After last week, I know you've been eagerly waiting for this, the fifth article in my Ruby on Rails series. This one will give you an in-depth look at Loops, Methods, and Blocks. Well maybe Blocks. You'll have to see. So without a bunch of unnecessary yammering, let's get to it.
In the words of the immortal bard, Mr. T: Enough jibba-jabba!
One day, deep in the forest primeval, I saw a bird with an enormous, striped beak and improbably large eyes. It yelled at me, asserting that I should follow it, as its olfactory sense always knew. What it knew, the bird would not say. But I was curious, so I followed it further into the murks of the forest, unafraid of head hunters, giant spiders, and herculean gorillas. At long last, spent and sweaty, we reached our destination.
A log, with a stupid bowl of sugary rainbow-colored cereal resting atop it. Stupid bird.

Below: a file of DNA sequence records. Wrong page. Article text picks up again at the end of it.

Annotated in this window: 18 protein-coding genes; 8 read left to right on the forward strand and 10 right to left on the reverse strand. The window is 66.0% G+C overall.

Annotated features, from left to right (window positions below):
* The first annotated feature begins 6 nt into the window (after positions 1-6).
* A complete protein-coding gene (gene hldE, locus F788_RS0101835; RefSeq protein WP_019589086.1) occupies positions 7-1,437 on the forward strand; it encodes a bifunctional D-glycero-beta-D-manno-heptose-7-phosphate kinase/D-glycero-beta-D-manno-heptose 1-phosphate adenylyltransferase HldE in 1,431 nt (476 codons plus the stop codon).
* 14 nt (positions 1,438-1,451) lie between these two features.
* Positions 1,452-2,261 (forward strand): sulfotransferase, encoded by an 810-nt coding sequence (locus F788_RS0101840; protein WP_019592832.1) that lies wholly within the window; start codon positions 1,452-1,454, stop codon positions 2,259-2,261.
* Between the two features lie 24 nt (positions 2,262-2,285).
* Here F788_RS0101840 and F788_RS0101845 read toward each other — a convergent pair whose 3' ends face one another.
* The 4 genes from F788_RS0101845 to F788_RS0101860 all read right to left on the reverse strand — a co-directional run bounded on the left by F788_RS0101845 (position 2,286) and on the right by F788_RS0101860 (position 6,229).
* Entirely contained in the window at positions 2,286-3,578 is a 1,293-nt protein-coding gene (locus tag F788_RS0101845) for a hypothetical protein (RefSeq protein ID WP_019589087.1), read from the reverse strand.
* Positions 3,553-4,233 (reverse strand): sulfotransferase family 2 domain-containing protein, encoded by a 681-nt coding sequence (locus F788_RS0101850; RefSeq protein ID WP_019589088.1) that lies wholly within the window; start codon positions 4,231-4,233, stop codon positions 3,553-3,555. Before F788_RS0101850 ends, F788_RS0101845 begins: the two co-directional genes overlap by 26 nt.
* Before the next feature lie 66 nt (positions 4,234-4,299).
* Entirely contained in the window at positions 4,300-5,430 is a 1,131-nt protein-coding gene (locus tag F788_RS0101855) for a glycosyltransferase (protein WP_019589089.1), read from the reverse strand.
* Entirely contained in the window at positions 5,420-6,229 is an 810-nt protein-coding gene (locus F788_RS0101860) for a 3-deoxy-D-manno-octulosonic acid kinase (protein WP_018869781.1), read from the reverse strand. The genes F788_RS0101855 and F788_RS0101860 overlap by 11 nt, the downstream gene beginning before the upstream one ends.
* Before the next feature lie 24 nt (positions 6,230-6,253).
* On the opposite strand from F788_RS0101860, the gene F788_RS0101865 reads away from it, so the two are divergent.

Anyway, those loops, while delicious and questionably nutritious, are not the kind of loops we were looking for -- or, more precisely, they're not the kind of loops Ruby uses.
Loops are an exceptional tool for programmers. Loops allow you to repeat the same task over and over again on a set of data. Of course if you aren't careful, you could make the computer run the same set of data infinitely; but we're not amateurs here, so we don't have to worry about that.
You've probably encountered another version of a loop in real life. Like me, on garbage nights, your girlfriend probably gets caught up in one of these loops. In my case, it's as if someone has programmed her to repeatedly remind me that the garbage needs to go to the curb. It's a good thing someone embedded this program in her brain too, because if she didn't loop it over and over, several things would happen: 1) I would still have a full head of lustrous hair, 2) My hands would stop shaking and 3) I would, inevitably, forget to take out the trash.